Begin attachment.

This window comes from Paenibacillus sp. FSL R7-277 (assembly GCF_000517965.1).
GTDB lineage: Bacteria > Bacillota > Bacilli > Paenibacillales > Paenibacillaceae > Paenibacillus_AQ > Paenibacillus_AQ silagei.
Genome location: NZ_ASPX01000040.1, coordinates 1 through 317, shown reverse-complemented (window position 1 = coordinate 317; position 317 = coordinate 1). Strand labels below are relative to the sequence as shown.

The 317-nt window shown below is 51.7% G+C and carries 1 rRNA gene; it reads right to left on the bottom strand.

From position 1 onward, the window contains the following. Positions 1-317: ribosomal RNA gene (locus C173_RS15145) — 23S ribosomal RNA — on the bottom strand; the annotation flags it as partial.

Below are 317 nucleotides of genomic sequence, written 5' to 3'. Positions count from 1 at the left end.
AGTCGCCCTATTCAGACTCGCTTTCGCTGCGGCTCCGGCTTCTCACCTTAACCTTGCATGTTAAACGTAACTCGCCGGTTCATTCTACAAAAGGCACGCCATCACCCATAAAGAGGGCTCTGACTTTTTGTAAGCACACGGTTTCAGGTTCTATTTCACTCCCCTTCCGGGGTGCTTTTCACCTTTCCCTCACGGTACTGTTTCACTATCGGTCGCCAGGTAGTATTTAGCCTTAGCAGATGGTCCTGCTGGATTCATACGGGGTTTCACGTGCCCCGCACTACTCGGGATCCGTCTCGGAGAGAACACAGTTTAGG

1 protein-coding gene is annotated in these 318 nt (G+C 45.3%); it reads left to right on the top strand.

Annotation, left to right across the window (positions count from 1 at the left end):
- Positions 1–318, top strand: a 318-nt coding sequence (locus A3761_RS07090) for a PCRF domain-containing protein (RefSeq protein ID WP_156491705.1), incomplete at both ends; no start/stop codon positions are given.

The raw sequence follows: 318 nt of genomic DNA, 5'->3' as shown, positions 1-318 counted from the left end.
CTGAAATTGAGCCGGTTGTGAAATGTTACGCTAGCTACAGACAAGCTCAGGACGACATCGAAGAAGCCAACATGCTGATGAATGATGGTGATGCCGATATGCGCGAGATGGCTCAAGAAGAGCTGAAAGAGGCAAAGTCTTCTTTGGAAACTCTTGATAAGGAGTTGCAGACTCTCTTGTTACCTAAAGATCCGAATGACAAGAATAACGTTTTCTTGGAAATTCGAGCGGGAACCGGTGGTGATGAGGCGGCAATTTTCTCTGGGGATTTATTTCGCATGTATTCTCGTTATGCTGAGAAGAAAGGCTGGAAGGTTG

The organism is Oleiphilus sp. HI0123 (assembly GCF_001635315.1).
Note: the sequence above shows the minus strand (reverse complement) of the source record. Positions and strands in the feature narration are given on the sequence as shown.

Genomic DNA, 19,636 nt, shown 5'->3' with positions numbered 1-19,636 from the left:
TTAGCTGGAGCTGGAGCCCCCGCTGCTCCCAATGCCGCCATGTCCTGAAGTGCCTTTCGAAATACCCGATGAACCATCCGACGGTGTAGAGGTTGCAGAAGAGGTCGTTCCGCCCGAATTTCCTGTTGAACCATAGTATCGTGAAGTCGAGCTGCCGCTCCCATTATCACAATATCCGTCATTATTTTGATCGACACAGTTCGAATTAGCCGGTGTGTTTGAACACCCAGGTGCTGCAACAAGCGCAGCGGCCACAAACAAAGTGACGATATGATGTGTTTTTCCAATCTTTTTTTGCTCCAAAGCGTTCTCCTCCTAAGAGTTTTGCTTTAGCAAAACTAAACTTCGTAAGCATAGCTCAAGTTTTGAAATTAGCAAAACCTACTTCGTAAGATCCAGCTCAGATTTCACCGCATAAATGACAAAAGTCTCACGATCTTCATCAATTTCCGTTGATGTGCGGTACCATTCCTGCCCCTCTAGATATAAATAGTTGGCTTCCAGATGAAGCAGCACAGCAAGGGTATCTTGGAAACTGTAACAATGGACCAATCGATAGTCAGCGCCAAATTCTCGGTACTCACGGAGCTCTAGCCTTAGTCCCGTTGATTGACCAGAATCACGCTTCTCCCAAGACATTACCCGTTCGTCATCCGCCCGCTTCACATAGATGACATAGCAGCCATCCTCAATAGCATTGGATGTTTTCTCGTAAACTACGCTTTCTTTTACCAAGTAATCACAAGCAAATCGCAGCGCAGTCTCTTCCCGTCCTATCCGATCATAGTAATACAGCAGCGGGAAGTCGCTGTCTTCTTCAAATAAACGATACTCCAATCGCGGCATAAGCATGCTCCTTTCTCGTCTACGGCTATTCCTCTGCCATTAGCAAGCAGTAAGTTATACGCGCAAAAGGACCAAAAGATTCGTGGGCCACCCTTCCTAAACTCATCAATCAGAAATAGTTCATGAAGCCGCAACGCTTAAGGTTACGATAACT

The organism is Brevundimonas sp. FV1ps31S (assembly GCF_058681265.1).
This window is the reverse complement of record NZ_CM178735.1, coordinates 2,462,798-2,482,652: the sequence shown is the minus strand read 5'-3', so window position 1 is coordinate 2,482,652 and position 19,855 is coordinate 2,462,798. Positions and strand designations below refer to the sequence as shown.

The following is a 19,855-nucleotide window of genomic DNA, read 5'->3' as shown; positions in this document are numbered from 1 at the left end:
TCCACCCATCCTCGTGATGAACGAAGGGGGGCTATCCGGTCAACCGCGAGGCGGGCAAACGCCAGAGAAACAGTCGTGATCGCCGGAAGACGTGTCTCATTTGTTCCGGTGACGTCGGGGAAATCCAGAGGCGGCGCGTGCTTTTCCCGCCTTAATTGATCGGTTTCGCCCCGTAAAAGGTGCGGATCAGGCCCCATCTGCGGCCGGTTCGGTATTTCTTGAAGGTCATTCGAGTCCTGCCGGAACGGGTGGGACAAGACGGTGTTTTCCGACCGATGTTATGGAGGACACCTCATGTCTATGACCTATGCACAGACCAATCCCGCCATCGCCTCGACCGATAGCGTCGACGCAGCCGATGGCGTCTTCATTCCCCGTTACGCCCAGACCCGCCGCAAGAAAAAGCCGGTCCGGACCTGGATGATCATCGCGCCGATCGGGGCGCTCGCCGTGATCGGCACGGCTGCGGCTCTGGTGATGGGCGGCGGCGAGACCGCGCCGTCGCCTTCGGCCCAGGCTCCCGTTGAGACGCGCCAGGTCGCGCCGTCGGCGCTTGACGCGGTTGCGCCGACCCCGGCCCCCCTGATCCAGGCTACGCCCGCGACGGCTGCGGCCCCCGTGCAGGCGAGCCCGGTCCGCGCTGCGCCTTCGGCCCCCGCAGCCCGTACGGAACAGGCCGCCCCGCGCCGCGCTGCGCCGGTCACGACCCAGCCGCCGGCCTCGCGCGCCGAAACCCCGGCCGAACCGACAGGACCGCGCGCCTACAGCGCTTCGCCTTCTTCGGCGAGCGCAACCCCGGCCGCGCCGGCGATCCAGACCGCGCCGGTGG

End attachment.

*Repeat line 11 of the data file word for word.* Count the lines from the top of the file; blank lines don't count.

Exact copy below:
The raw sequence follows: 318 nt of genomic DNA, 5'->3' as shown, positions 1-318 counted from the left end.